This is a beautifully formulated daytime moisturizer with sunscreen for those with normal to combination or slightly dry skin. The blend of sunscreen actives provides broad-spectrum protection and includes stabilized avobenzone for critical UVA screening.
The lightweight lotion texture doesn't make skin feel greasy and it works well under makeup. Even better, the formula is loaded with state-of-the-art anti-aging ingredients, including myristyl nicotinate, which is similar to the cell-communicating and skin-lightening ingredient niacinamide.
Skin is treated to an impressive mix of skin-repairing and antioxidant ingredients and the formula is fragrance-free, too. The sunscreen actives chosen make this a potentially iffy choice for sensitive skin because sensitive skin typically does best with sunscreens that contain only mineral actives—titanium dioxide and/or zinc oxide. Still, there's much to love about this product. If you decide to try it, don't let the price keep you from applying it liberally because liberal application is necessary to get the stated amount of sun protection.
See More Info for an explanation of the PA+++ designation in this product's name.
PA followed by plus signs (PA+++, for example) is a designation used in Japan to rate the UVA protection of a sunscreen, whereas the SPF number is about the sun's UVB rays; very few countries that have a UVA rating reference. The number of "+" plus symbols after the "PA" indicate the level of UVA protection; PA+++ is the highest level, PA+ means some UVA protection.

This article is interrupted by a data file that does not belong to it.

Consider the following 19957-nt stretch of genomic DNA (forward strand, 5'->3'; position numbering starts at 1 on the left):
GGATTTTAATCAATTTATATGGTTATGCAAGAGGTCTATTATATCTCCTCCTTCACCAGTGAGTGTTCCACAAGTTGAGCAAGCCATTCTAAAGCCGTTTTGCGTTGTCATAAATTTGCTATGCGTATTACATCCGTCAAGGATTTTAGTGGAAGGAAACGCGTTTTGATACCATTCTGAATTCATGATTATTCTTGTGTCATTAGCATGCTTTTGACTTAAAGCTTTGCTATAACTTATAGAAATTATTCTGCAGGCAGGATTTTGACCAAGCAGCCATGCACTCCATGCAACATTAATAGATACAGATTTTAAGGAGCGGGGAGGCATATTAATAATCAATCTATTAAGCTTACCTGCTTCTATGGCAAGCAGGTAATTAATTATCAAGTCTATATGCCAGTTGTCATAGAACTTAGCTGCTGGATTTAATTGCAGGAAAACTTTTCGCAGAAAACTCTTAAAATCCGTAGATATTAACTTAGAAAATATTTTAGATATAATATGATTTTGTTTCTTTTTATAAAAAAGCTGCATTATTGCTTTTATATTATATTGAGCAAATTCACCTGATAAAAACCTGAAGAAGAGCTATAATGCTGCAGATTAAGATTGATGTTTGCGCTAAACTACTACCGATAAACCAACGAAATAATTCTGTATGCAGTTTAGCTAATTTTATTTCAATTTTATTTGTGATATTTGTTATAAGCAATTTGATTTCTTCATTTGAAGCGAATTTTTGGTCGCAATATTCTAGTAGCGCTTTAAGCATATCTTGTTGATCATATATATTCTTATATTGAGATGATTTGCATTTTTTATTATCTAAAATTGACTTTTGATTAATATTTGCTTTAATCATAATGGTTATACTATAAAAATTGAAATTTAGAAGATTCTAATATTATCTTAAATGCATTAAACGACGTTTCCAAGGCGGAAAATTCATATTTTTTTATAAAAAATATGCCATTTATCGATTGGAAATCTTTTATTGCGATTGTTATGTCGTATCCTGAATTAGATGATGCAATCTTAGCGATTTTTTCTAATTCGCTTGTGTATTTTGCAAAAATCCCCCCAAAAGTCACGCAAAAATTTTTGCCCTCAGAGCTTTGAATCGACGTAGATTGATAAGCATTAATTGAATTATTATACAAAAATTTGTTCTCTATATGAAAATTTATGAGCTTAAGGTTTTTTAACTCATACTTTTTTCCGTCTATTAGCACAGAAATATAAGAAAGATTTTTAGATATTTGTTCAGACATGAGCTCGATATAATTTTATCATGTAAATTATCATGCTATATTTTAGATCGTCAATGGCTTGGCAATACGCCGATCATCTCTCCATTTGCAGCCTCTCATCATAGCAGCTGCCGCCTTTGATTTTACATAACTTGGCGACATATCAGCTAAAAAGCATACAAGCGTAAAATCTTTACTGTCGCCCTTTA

The PA standard is not accepted or used in other countries, so although the concept is interesting, ultimately, the SPF rating and the active ingredients matter far more because the method of assessing UVA protection is not widely accepted, primarily because it is difficult to get scientists to agree on what tests to use and what they mean.
A lightweight non-greasy lotion with SPF 30 and PA+++that absorbs instantly into skin. Powerful ingredients provide UVA/UVB protection while helping repair and build stronger barrier, skin’s natural protective layer.
Active Ingredients: Homosalate 7.50%, Octisalate 5.00%, Avobenzone 3.00%, Octocrylene 2.60%. Other: Water (Aqua/Eau), Dipropylene Glycol, Myristyl Nicotinate, Polyester-8, Caprylyl Methicone, Cyclopentasiloxane, Panthenol, Glyceryl Stearate, Glycine Soja (Soybean) Seed Extract, Ceramide 2, Ceramide 3, Lycium Chinense Fruit Extract, Vaccinum Angustifolium (Blueberry) Fruit Extract, Arctostaphylos Uva Ursi Leaf Extract, Mangifera Indica (Mango) Seed Butter, Dipotassium Glycyrrhizate, Tocopheryl Acetate, Sorbitan Sesquioleate, Cetyl Alcohol, Methyl Glucose Sesquistearate, PEG-100 Stearate, Potassium Cetyl Phosphate, Hydrogenated Palm Glycerides, Butylene Glycol, Caprylyl Glycol, Sodium Acrylate/Sodium Acryloyidimethyl Taurate Copolymer, Isohexadecane, Polysorbate 80, Polyacrylate-15, Polyacrylate -17, Acrylates/C10-30 Alkyl Acrylate Crosspolymer, Disodium EDTA, Phenoxyethanol, Chlorphenesin, Xanthan Gum, Potassium Hydroxide.